The World as Will and Representation
Suffering and willing
According to Schopenhauer, all suffering is
caused by willing, and the more intense the willing the more intense the
This great intensity of willing is in and
by itself and directly a constant source of suffering, firstly because
all willing as such springs from want, and hence from suffering. Secondly
because, through the causal connexion of things, most desires must remain
unfulfilled, and the will is much more often crossed than satisfied.
Consequently, much intense willing always entails much intense suffering.
For all suffering is simply nothing but unfulfilled and thwarted willing,
and even the pain of the body, when this is injured or destroyed, is
as such possible only by the fact that the body is nothing but the will
itself become object. Nor for [this] reasonmuch intense suffering is
inseparable from much intense willing. (p 361)
The more intense the will, the more glaring
the phenomenon of its conflict, and hence the greater the suffering.
A world that was the phenomenon of an incomparably more intense will-to-live
than the present one is, would exhibit so much the greater suffering;
thus it would be a hell. (p 395)
Thus, the more intense the willing the more
intense the suffering. If, by some evil motivation, someone wanted to
actually increase the suffering of another person, the way to do
it, Schopenhauer believes, would be to find some way to increase
the intensity of their willing. (Parents
who spoil their children - that is, always given them everything they
want - may actually accomplish this unintentionally.)
Addiction as metaphor
Addiction is a particularly apt illustration
of what truly intense willing feels like, as any of you know who have
ever been addicted to something. So if we can discover how to get over
an addiction, we would then also know something about how to diminish
the intensity of our willing in other areas as well.
So how does one get over an addiction? I'll
recall my own time as a cigarette smoker many years ago, but any experience
of addiction will be pretty much the same.
Whenever I wanted a cigarette, I gave myself
a cigarette. It was that simple. That is, whenever the will wanted something,
I gave it what it wanted. I did that over and over for several years,
and the effect of it was to maximally increase the intensity of my wanting.
So when I wanted a cigarette I wanted it very intensely, craved it, needed
it. If I ever went without one for more than a couple of hours, I really
felt it. I longed for, craved, needed a cigarette. The intensity of the
willing was very high, and every time I gave the will what it wanted it
had the ultimate effect of actually increasing the need for - i.e., increasing
the intensity of the will for - more cigarettes.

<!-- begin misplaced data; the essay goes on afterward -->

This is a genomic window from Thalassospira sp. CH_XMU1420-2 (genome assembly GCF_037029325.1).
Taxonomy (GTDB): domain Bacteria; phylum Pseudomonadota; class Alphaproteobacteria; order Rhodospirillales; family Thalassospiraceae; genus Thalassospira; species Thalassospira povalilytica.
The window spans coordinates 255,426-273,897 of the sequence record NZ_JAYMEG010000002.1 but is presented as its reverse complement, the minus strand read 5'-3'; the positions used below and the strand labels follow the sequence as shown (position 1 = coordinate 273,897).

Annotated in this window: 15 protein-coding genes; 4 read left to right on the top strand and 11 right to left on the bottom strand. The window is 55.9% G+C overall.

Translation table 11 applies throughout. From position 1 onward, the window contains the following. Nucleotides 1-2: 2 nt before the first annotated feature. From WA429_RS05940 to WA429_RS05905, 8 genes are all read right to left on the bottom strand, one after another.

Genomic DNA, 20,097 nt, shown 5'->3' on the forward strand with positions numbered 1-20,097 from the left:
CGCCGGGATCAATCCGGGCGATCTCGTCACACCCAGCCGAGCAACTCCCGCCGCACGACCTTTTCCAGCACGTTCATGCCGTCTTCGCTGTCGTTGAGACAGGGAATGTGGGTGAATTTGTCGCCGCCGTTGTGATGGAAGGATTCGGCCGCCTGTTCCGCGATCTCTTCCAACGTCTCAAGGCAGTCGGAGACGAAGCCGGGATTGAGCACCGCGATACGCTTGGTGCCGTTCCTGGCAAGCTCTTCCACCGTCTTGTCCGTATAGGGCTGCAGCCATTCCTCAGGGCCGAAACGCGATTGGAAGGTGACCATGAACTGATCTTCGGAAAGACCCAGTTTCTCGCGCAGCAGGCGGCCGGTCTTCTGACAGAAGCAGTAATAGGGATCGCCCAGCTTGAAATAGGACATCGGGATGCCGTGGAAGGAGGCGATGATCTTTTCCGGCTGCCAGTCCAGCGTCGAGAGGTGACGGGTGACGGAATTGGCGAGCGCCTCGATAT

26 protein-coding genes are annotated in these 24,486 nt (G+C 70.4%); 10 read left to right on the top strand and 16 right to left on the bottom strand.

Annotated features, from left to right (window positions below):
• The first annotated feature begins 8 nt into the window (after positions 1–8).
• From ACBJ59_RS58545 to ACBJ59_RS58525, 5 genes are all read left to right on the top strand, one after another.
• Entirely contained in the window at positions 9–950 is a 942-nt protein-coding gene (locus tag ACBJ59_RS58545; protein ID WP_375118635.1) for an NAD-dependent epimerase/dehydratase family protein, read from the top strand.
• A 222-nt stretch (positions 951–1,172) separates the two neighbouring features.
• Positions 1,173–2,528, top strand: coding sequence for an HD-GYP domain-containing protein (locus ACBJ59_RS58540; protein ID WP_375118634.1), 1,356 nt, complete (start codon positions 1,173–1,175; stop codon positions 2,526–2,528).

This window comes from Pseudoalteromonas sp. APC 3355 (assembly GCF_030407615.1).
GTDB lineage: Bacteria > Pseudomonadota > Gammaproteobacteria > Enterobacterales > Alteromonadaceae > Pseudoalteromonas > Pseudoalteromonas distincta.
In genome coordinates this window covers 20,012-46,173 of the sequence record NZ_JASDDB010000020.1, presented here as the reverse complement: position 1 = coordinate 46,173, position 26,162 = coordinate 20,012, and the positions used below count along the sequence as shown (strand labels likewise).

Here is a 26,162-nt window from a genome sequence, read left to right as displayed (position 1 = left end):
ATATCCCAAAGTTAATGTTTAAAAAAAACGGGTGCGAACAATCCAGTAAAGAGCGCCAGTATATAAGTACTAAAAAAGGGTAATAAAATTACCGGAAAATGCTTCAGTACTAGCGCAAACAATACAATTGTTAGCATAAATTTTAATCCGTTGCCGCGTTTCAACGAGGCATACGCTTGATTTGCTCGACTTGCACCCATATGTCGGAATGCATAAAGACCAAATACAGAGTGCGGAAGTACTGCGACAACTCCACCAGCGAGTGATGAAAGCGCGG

But what the addict truly wants is to not
want it or need it any more. What they actually wish for is a state
of will in which they no longer have any desire whatsoever for the object
of their addiction. They would like the desire to be completely gone,
because with less intense willing there will also be less intense suffering.
So the problem becomes one of how to diminish
the intensity of the willing. What the recovering addict discovers is
that the way to diminish the intensity of the wanting/willing is to not
give the will what it wants. When I want a cigarette, I deny myself that
cigarette. The first time I do that the pain and struggle will be immense,
and will seem to last forever. As I keep denying my will what it wants,
though, over time the pain of not having a cigarette slowly (very slowly)
diminishes. And by practicing that self-denial over a very long time,
eventually the desire for a cigarette diminishes to literally zero. (I
quit smoking on April fool's day 1970, and writing these sentences is
probably the first time I've even thought about cigarettes in years.)
Any of you who have ever gotten over an addiction know how this process
works, even if it does take a very long time.
So what actually happened there? The intensity
with which one wills something can be greatly diminished (and maybe even
extinguished?), and the way this is accomplished is by denying the will
what it wants.
Denying the will
Schopenhauer says that the more intense the
willing, the more intense the suffering. So the problem is how to diminish
the intensity of one's willing. The answer is actually a very simple one
(though not, by any means, easy to accomplish): The answer is: practice
denying the will what it wants. It's that simple. This practice is
called asceticism (Greek = askesis) or self-denial and, according
to Schopenhauer, is the one adequate solution to the central life problem.
The scholastic Latin term for this practice
is "agere contra," to act against. It means the practice